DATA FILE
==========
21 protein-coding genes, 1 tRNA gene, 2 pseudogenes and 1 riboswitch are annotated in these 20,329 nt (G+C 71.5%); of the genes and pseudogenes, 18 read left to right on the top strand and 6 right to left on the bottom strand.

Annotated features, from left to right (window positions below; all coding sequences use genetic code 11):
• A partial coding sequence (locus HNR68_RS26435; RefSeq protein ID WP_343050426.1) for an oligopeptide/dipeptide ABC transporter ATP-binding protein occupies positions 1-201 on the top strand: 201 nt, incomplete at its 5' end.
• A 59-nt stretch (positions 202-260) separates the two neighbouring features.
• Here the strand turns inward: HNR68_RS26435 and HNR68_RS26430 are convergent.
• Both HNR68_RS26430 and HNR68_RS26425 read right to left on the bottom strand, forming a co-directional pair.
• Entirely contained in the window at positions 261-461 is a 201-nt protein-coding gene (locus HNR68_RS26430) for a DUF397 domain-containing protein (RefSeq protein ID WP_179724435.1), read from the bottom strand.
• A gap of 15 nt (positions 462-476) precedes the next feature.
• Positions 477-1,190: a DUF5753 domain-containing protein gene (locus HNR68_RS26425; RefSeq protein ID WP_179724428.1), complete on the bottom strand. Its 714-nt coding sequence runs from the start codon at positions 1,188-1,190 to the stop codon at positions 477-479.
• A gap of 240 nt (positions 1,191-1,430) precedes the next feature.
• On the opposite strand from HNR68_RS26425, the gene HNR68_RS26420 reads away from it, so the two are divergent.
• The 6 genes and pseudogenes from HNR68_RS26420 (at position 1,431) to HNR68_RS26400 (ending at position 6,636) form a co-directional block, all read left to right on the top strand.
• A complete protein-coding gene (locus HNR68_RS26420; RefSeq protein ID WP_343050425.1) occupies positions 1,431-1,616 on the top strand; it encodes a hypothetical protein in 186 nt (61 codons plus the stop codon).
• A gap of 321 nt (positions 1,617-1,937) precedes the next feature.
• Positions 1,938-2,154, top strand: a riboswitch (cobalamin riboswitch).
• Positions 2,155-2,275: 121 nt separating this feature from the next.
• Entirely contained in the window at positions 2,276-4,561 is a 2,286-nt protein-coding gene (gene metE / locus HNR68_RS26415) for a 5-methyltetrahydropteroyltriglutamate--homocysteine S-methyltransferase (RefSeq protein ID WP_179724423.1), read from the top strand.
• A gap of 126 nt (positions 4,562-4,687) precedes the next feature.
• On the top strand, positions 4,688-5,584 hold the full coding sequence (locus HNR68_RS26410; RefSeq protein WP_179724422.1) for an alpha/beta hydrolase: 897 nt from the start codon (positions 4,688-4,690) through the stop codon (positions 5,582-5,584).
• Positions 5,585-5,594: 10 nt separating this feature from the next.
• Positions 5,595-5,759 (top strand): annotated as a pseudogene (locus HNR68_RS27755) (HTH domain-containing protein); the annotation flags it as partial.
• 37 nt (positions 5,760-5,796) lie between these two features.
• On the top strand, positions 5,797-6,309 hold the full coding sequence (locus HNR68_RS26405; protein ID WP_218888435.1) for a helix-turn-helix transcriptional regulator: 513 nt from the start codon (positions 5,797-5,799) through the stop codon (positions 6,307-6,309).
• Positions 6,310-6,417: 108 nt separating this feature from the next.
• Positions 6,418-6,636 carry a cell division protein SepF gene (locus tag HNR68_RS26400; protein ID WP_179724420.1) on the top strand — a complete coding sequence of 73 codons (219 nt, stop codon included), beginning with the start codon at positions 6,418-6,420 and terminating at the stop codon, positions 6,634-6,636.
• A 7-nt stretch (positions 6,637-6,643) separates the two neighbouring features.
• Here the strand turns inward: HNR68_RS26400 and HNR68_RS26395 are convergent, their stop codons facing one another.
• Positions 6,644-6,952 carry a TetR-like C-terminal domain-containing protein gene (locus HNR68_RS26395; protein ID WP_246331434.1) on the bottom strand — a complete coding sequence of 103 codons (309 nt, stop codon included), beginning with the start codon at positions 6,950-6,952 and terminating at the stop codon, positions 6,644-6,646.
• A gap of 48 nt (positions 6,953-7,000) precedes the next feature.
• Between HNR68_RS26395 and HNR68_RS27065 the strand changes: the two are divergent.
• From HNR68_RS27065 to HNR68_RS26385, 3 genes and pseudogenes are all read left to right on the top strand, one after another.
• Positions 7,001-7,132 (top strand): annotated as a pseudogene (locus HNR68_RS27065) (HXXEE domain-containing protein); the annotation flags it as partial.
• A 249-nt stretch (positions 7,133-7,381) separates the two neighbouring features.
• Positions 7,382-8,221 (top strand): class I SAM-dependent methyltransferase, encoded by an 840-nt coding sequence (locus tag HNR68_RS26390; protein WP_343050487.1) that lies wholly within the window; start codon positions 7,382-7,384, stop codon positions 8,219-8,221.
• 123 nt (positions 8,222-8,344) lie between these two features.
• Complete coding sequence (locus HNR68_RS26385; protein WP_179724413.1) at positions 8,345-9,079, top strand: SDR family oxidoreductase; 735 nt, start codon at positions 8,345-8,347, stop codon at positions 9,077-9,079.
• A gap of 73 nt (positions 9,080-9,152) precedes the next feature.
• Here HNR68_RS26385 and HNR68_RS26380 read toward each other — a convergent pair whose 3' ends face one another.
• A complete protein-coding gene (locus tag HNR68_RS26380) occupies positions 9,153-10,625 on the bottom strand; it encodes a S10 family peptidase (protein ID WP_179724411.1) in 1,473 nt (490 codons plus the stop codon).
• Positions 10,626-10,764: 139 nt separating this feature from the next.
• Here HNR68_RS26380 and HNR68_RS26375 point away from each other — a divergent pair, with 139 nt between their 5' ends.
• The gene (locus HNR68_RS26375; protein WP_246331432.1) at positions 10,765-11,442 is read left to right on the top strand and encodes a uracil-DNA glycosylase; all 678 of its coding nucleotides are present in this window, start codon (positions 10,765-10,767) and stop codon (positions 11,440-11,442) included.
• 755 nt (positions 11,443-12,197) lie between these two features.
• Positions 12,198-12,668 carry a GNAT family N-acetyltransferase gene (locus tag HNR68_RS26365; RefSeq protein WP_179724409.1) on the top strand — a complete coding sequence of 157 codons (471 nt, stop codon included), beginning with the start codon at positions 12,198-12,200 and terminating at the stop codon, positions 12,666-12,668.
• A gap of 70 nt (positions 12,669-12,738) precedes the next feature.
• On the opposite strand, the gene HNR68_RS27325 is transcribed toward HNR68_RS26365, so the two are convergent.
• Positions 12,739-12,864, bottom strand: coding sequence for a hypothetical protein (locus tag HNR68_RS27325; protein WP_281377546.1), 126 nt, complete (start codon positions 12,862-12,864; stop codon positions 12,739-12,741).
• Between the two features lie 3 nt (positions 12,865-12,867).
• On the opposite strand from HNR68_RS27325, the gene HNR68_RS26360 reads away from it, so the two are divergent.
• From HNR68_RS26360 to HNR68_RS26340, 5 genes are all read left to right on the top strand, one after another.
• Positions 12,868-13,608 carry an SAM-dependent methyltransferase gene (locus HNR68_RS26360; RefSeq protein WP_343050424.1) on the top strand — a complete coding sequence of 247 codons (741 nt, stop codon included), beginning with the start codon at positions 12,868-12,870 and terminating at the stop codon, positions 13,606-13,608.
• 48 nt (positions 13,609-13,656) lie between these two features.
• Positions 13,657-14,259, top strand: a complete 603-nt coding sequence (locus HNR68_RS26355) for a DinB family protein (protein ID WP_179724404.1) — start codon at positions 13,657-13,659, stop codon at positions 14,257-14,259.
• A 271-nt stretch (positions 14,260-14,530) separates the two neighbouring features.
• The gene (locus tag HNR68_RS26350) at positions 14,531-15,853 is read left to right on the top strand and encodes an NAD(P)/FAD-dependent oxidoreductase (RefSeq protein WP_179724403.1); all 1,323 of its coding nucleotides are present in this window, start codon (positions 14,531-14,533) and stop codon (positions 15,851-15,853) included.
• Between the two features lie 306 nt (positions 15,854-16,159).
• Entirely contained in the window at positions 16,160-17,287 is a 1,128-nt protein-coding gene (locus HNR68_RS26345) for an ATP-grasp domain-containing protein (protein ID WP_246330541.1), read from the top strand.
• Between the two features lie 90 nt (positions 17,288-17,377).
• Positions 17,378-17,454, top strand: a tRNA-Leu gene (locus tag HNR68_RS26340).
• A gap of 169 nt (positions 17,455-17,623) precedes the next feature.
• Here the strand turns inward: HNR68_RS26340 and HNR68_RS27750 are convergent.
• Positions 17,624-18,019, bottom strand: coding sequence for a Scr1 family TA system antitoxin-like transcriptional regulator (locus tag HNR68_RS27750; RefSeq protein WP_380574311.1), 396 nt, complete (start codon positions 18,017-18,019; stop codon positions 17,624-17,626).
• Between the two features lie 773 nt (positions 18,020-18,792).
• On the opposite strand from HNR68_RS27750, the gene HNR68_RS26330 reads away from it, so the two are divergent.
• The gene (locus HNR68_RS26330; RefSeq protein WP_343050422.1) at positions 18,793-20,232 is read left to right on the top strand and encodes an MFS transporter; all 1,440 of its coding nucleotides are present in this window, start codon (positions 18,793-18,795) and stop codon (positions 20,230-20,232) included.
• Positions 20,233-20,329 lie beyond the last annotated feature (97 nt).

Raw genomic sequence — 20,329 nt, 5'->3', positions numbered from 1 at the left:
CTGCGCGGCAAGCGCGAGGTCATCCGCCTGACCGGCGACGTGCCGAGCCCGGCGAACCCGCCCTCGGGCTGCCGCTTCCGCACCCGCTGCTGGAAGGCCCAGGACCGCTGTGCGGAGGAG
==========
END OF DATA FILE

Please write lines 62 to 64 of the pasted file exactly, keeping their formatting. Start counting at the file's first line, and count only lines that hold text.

• Positions 17,624-18,019, bottom strand: coding sequence for a Scr1 family TA system antitoxin-like transcriptional regulator (locus tag HNR68_RS27750; RefSeq protein WP_380574311.1), 396 nt, complete (start codon positions 18,017-18,019; stop codon positions 17,624-17,626).
• Between the two features lie 773 nt (positions 18,020-18,792).
• On the opposite strand from HNR68_RS27750, the gene HNR68_RS26330 reads away from it, so the two are divergent.